News, scoops, reviews and more from TV land.
Steve Carell returning to "The Office" for one last big - messy - goodbye? (The hour finale is May 16.) Don't bet on it: Asked again in a recent conference call about the possible return of Michael Scott for just one last time, Greg Daniels - one of the show-runners who turned this into a classic - said, and I paraphrase: No.
"Steve...didn't want to overshadow the ending that the other characters deserved after all these years..."
And so that's that. No Carell.
Just another one of those Games that Producers Play - to mute anticipation and that when it does happen, the barn doors blow off? (A cliche Dwight would approve of, by the way.)
Sure, but doubtful: Daniels is one of the straightest shooters in the business, and I believe him on this. (And of course, also always reserve the right to completely forget what I just wrote if Carell does turn up.) Another reason is that a Scott/Carell return would change the entire tenor of the finale, making it the Michael Scott hour. He is arguably too big a personality, certainly the defining one over seven seasons, and bringing him back for a final romp - if only to sit on stage and chat about the good old days at Dunder (Daniels confirmed that the finale will indeed be a reunion - somewhat reminiscent of the British version "Office's" Christmas two-parter, in which the camera crews caught up with the gang three years later) - would conceivably swamp everyone else.
Still, let's all admit the obvioius: It's disappointing. Michael, one more time? The prospect is irresistable, but apparently not to be. (Oh yes, in case you're wondering, the finale - which could air 65-70 minutes, thanks to a petition by Officetally.com - has already been taped.)
As a happy reminder, FX's "The Americans" wraps its first season tonight with an episode titled "The Colonel," and - yes - for fans, this finale works. There'a a dramatic wrap to an arc that's been building since mid-season, and enough of a forward spin that should make the second season even more compelling. And without getting into any plot developments, there's also a nice...Read more »
"The Office" - ending May 16 and with it a big piece of NBC comedey history - will embrace a "Survivor"-like "reunion" finale, according to a report in the New York Times. No many other details but the report does indicate that there is one instance during the blow-out when it could conceivably be possible that Steve Carell's Michael Scott will also turn up from his married life in Denver.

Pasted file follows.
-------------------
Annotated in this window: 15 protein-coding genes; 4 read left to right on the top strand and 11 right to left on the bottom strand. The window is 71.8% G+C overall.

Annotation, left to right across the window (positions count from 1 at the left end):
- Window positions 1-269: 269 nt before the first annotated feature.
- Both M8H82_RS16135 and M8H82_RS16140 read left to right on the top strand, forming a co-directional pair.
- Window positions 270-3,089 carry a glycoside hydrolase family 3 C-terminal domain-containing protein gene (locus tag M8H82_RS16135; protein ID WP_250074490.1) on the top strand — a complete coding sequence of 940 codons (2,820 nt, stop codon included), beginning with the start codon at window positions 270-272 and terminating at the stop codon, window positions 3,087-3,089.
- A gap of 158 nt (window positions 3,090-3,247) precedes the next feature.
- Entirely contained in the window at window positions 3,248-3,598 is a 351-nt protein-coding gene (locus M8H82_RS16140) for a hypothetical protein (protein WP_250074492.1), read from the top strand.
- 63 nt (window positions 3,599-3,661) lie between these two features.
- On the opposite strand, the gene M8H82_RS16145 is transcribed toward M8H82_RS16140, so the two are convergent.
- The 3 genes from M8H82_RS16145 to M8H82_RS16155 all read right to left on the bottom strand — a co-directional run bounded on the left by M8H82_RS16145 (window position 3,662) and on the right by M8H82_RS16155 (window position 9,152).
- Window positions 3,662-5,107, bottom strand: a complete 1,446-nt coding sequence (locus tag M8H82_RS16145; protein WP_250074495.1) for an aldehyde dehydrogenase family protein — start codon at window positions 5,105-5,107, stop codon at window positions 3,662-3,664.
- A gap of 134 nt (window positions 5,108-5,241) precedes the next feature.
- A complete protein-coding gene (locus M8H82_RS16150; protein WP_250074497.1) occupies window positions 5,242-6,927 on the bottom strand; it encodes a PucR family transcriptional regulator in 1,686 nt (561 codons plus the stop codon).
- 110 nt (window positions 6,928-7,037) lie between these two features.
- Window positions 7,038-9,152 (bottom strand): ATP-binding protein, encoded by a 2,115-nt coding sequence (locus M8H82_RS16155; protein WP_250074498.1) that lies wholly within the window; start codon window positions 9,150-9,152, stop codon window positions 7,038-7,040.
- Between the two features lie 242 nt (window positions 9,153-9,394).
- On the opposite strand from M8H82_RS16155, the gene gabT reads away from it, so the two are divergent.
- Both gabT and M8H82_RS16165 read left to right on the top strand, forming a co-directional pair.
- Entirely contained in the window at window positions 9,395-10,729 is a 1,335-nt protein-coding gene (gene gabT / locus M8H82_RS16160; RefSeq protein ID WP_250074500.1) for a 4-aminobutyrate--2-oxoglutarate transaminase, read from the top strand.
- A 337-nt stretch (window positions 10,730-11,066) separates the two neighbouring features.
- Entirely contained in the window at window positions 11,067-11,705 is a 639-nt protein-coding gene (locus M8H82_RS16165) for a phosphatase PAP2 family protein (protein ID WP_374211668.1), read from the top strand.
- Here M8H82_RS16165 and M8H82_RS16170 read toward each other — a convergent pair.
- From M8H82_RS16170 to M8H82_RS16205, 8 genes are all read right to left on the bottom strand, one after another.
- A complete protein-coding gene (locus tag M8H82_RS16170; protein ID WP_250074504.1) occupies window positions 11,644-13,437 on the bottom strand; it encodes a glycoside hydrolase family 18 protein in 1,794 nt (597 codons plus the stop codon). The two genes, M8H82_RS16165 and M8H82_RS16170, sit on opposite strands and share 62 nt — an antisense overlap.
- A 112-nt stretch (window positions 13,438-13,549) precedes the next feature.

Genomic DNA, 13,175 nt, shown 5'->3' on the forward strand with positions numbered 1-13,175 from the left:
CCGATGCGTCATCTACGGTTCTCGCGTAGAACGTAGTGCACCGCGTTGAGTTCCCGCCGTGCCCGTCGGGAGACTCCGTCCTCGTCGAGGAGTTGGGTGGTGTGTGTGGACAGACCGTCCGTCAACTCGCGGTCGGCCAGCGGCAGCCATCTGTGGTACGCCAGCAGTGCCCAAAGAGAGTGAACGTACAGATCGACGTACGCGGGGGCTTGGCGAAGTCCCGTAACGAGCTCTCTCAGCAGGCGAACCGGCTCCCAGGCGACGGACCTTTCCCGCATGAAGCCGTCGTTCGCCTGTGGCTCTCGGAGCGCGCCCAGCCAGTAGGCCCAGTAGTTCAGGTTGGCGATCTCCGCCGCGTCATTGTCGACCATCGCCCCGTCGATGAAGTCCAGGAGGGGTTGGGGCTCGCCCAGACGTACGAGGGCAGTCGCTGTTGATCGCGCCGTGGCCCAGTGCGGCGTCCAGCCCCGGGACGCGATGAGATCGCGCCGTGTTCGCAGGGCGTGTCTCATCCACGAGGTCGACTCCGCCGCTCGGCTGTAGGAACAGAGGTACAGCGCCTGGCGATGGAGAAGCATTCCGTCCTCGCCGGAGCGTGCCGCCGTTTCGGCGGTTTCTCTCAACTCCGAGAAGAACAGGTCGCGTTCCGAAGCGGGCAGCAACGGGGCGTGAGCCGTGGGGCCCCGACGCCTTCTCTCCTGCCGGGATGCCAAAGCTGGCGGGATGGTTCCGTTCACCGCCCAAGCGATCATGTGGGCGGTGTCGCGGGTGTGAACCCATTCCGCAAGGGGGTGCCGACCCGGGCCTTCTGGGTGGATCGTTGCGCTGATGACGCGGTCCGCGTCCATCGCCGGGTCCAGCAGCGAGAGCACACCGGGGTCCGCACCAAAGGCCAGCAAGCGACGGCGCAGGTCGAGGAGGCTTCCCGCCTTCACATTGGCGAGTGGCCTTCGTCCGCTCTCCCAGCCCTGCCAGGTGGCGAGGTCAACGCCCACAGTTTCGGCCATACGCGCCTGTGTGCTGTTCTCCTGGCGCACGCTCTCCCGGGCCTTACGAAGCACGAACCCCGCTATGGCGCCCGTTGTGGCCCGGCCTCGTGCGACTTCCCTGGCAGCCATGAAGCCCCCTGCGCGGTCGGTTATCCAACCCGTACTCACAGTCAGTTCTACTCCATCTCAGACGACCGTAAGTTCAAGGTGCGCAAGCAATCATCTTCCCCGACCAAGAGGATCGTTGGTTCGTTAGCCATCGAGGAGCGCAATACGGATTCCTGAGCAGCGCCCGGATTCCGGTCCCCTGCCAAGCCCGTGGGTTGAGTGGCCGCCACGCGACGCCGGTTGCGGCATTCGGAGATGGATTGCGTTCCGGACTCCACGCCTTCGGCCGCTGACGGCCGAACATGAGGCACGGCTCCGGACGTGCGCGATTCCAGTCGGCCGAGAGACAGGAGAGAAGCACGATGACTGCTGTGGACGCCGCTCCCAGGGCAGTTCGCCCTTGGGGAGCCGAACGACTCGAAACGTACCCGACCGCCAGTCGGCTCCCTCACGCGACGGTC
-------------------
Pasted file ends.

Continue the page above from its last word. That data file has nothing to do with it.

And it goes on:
And as fans read this, they have to ask: How could he not? After all, it would hardly be a reunion special without Michael so let's just go ahead and report it right now: Michael will be here,)
Now, what would a reunion special be like? I'm thinking it would be more along the lines of a "Real World" reunion because a "Survivor" reunion wouldn't specifically work in this context since an actual game didn't unfold within the framework of Dunder Mifflin but rather a long and inscrutible sociological experiment.
"Downton Abbey" -- quite possibly the most monochromatic hit on all of television -- is finally adding some diverstiy to the cast: A black actor will be added for the fourth season. Yes, a first.
He is Gary Carr, 26, and a fairly new face even to British audiences. He has a pair of supporting roles on "Bluestone 42" -- a "M*A*S*H*-like dramedy about British troops in Afghanistan - and "Death in Paradise," which is bit like "Monk," and has had some airplay in the U.S. on public TV. (It's about a detective who goes to a tropic island to solve crimes...) "Downton" has yet to announce the addition of Carr, but the British press has been reporting. Julian Fellowes, show creator, has said he's wanted to "expand" the diversity of the cast; per reports, Carr will play a jazz player named Jack Ross. No other details...yet.